FYI: “Roussette de Savoie” is an “Appellation d'Origine Contrôlée” (AOC) for white wine produced mainly in the western part of Savoie wine region, in France. “Roussette de Savoie” is usually and mainly crafted with the eponymous Roussette grapes (also called “Altesse”) sometimes blended with Chardonnay (up to 50% depending of the producer and the desired final product) for the AOC only. For the AOC mentioning the name of the village or the name of a specific vineyard, (thus bearing the "cru" designation, i.e.: Frangy, Marestel, Monterminod and Monthoux), “Altesse” must be the only grape, no blending permitted. These "cru(s)" benefits of the best conditions and the best microclimates, producing greater, even age worthy, wines.
Well, we didn’t think twice, if Carrel could craft such a great Jacquère, his “Roussette de Savoie” would surely make a great substitute. So we ordered it.
As I always say: “Every wine deserve to be tasted! Even if every wine doesn’t deserve to be drunk!” So, by curiosity and especially eager to find a replacement for the missing wine for the wedding of our customers, we tried it…
2009 Eugène Carrel Roussette de Savoie Altesse France
Suggested retail price $13-$16
Distributed by Martin Scott Wines in NYC
Wow! What a nice surprise! This wine was a fuller and even more food friendlier version than its sibling Jacquère.
To compare it (even if not the same grape I know), in the glass, the robe of the Roussette is slightly deeper, yet still pale yellow-white color, with bright pale golden reflects, although not as translucent. The nose expresses similar notes with lot more minerals, white and yellow fruits aromas. It is also fresh and crisp with delicate scents of white flower, wet stone minerality, citrus and especially white fruit. The palate is very inviting, cleansing and very well rounded. It expands nicely in the mid-palate with a gentle way of coating the entire palate with even more minerals and white-yellow stone fruit. The soft and lingering finish is refreshing and extremely satisfying, and definitely calls for another glass.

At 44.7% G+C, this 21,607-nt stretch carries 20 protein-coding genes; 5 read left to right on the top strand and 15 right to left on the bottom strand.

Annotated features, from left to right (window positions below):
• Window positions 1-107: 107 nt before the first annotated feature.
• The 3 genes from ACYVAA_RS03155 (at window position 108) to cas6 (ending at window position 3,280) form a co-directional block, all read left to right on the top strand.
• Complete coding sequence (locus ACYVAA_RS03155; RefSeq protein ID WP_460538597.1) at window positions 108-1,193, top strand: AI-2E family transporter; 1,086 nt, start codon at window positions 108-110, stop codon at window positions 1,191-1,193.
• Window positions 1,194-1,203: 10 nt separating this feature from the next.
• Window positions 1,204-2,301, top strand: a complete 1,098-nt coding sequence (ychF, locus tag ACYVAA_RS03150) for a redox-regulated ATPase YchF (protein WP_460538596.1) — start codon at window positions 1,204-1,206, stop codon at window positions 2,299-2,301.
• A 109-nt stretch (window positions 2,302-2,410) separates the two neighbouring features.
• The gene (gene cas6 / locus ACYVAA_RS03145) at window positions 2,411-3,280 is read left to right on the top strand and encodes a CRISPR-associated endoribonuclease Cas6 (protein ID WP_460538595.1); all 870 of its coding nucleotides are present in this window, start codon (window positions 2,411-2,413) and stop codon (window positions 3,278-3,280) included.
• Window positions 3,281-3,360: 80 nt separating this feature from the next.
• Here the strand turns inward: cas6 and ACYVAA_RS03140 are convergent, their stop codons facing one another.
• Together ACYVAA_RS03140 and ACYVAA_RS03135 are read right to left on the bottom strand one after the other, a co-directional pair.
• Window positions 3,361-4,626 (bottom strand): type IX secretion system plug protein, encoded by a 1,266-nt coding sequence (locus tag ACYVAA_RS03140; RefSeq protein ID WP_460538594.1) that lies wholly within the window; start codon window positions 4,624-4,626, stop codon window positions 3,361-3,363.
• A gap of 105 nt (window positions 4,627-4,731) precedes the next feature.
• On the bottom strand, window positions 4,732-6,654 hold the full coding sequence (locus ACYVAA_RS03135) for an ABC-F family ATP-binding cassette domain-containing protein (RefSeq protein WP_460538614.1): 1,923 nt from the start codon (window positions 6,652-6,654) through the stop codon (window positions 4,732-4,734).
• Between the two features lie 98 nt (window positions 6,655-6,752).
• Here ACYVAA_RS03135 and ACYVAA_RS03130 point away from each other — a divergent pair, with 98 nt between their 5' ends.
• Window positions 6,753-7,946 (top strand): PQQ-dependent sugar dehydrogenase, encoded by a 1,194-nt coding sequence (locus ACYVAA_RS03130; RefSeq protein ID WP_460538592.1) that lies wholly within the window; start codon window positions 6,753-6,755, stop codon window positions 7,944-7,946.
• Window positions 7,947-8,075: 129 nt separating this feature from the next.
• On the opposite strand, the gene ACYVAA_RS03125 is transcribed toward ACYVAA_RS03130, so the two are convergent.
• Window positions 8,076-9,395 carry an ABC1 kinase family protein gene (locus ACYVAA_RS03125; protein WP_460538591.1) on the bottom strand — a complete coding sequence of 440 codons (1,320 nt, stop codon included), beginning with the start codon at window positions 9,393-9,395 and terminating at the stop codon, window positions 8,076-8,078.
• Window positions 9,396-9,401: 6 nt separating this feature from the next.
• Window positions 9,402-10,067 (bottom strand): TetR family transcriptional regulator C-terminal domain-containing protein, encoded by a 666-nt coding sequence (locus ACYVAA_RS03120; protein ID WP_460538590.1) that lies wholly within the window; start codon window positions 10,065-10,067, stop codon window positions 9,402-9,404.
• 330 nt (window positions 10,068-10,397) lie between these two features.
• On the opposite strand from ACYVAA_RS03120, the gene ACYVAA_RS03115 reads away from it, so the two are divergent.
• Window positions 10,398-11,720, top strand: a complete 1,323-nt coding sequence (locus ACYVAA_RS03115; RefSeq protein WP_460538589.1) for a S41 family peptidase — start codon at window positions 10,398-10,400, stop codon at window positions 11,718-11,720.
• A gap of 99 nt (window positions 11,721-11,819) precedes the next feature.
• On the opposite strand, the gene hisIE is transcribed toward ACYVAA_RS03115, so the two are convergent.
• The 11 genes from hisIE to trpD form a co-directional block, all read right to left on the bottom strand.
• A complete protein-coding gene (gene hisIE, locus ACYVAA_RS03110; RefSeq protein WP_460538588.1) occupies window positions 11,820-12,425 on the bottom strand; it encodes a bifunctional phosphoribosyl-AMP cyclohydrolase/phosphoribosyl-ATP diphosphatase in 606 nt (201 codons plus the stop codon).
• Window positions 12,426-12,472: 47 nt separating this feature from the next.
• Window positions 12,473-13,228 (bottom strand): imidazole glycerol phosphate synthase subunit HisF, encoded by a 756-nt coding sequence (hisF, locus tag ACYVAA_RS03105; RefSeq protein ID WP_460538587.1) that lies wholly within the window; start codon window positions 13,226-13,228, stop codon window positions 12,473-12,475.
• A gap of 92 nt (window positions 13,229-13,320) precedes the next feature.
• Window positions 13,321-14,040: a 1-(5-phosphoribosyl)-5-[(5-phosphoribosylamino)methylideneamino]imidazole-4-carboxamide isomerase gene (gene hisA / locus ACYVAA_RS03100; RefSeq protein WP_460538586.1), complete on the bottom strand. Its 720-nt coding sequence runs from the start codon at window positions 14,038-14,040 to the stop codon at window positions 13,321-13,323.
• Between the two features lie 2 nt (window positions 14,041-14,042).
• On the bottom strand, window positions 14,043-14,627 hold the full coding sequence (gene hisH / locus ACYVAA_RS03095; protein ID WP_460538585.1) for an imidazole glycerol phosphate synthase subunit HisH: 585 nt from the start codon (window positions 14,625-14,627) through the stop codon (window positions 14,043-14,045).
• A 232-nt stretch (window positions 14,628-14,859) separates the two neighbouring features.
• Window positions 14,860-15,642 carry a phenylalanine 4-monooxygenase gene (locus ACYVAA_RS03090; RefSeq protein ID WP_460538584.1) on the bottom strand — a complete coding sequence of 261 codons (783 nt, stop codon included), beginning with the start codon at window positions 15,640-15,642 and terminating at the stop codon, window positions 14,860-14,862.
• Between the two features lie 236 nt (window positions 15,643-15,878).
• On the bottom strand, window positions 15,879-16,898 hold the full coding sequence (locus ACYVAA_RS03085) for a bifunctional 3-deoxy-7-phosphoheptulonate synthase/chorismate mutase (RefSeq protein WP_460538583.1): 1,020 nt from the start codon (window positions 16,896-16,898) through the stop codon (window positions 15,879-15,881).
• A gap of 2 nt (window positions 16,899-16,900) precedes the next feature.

Greatly enhanced by a lovely mineral touch and great acidity, this high elevation vineyards’ Roussette, like the Jacquère, is an anticipated summer white and as much a food complement as a thirst quencher, particularly in very hot day. I love it too.
Although not as bright, light and crisp as the Jacquère, as it shouldn’t be anyway, this Roussette de Savoie is rather supple, rounded, mineral and refined. Yet one thing in common with the Jacquère, is that one bottle won’t be enough if you share it during a late afternoon aperitif or even if you sip over some oysters, shellfish and grilled white fish. Due to its deeper and more complex feel, this Roussette should be paired with more complex dishes like fish in sauce, poultry, chicken and even veal or pork.
Thanks to the all team at Eugène Carrel et Fils for making such great wine (once again)!
LeDom du Vin
For more info about this winery read my previous post on Eugène Carrel et fils at (www.ledomduvin.com/2009/07/2008-eugene-carrel-et-fils-jongieux.html)